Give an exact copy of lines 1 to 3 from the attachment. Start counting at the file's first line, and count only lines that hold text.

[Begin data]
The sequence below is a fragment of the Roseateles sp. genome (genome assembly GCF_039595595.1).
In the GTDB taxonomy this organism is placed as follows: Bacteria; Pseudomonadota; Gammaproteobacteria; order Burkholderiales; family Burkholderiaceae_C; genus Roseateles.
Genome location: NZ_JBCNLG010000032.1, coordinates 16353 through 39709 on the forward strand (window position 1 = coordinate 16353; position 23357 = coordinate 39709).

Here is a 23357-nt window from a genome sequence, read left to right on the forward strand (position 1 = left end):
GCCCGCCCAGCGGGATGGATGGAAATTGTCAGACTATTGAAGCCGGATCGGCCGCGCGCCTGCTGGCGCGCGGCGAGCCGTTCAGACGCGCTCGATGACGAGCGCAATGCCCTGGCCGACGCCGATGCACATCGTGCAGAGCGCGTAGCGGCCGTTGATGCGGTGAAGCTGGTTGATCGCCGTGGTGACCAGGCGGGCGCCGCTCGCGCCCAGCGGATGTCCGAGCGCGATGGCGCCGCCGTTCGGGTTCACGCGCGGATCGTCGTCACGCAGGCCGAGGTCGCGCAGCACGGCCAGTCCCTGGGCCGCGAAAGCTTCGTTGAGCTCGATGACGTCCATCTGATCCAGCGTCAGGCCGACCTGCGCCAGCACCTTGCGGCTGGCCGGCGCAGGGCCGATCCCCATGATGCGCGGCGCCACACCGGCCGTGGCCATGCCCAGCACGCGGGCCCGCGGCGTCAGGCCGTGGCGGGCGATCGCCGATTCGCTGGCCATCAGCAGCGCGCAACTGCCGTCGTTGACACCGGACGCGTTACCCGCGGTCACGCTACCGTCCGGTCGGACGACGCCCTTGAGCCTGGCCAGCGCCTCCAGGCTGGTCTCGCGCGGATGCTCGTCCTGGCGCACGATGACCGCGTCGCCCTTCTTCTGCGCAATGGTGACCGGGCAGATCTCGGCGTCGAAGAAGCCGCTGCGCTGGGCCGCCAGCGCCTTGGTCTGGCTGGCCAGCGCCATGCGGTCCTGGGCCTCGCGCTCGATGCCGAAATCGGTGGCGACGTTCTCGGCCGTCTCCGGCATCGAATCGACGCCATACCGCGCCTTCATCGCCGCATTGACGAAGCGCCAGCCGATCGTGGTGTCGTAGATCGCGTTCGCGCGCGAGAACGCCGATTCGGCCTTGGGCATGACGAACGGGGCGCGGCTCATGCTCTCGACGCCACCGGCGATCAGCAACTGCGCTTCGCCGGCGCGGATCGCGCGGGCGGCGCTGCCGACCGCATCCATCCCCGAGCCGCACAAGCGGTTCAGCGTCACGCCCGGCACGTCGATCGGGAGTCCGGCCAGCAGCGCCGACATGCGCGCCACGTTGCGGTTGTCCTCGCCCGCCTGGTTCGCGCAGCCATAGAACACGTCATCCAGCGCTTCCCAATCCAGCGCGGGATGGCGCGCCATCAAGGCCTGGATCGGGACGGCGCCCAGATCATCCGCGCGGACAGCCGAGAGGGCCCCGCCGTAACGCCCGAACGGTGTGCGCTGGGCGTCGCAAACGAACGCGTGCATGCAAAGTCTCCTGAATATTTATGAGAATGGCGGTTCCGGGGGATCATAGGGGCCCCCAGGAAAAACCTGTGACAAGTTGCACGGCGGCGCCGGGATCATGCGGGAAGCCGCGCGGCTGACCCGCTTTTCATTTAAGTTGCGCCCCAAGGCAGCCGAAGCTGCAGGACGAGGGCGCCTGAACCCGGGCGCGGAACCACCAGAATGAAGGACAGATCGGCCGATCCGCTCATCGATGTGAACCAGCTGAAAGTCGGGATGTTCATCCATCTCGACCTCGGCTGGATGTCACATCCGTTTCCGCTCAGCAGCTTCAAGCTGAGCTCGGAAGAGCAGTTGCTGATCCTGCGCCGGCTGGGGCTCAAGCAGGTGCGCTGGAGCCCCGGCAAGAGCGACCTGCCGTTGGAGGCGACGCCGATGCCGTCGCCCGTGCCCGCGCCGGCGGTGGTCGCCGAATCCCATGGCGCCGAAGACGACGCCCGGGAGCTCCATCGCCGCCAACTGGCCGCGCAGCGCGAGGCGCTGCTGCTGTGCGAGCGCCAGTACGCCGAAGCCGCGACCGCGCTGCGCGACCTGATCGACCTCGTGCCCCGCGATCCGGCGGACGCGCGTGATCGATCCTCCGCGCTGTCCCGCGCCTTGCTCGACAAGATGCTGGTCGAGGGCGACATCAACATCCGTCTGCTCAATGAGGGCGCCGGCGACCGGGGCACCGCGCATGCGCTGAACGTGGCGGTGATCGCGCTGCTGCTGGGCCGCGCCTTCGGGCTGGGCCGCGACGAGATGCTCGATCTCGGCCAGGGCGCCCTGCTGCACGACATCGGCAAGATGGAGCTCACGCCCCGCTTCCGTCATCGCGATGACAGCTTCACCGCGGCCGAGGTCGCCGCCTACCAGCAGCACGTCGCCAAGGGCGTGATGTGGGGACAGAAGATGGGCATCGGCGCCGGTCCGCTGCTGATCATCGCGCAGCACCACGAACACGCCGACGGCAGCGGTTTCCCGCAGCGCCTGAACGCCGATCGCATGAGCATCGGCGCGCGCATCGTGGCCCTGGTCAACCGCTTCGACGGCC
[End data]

The sequence below is a fragment of the Roseateles sp. genome (genome assembly GCF_039595595.1).
In the GTDB taxonomy this organism is placed as follows: Bacteria; Pseudomonadota; Gammaproteobacteria; order Burkholderiales; family Burkholderiaceae_C; genus Roseateles.
Genome location: NZ_JBCNLG010000032.1, coordinates 16353 through 39709 on the forward strand (window position 1 = coordinate 16353; position 23357 = coordinate 39709).